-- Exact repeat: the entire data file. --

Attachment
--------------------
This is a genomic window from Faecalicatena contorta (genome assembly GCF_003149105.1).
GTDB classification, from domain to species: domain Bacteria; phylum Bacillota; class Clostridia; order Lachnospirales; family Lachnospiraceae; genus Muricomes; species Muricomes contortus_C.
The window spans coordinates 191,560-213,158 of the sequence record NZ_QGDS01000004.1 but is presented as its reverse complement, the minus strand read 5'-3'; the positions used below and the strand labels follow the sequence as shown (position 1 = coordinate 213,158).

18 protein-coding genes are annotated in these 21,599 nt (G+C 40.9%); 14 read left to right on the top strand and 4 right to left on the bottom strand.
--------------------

This is a genomic window from Faecalicatena contorta (genome assembly GCF_003149105.1).
GTDB classification, from domain to species: domain Bacteria; phylum Bacillota; class Clostridia; order Lachnospirales; family Lachnospiraceae; genus Muricomes; species Muricomes contortus_C.
The window spans coordinates 191,560-213,158 of the sequence record NZ_QGDS01000004.1 but is presented as its reverse complement, the minus strand read 5'-3'; the positions used below and the strand labels follow the sequence as shown (position 1 = coordinate 213,158).

18 protein-coding genes are annotated in these 21,599 nt (G+C 40.9%); 14 read left to right on the top strand and 4 right to left on the bottom strand.